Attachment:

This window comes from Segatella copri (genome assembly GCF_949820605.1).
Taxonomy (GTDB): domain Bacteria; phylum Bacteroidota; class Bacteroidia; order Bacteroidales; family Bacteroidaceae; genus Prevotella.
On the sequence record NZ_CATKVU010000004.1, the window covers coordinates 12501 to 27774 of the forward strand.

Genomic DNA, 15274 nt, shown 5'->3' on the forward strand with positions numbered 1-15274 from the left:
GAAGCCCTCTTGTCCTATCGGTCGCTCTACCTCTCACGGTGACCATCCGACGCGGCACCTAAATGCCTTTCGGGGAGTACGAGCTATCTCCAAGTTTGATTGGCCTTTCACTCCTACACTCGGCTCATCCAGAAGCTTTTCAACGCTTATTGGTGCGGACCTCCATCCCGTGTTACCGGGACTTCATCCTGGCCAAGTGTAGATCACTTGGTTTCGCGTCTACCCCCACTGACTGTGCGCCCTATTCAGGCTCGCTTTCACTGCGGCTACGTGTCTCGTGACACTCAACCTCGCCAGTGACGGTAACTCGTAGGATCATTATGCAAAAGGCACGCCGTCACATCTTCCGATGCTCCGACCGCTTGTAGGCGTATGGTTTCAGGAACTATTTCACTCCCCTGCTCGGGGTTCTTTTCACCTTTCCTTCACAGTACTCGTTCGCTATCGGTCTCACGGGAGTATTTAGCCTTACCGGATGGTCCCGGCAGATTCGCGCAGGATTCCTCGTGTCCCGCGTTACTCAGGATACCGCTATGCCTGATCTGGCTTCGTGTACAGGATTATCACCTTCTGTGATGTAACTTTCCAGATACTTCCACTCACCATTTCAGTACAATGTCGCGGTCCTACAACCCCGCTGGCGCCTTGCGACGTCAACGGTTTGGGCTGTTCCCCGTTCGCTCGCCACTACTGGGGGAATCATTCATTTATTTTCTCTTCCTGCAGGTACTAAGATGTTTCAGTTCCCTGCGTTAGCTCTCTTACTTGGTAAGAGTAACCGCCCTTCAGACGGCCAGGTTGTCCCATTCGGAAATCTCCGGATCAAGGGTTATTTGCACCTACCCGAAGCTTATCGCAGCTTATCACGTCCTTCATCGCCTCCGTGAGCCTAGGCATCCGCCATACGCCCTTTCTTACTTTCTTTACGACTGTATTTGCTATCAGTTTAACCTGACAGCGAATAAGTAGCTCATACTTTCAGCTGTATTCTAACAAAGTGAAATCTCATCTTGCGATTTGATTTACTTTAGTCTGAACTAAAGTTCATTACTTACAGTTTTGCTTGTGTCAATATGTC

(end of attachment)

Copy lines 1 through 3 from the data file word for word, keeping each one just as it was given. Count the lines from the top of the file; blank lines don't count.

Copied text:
This window comes from Segatella copri (genome assembly GCF_949820605.1).
Taxonomy (GTDB): domain Bacteria; phylum Bacteroidota; class Bacteroidia; order Bacteroidales; family Bacteroidaceae; genus Prevotella.
On the sequence record NZ_CATKVU010000004.1, the window covers coordinates 12501 to 27774 of the forward strand.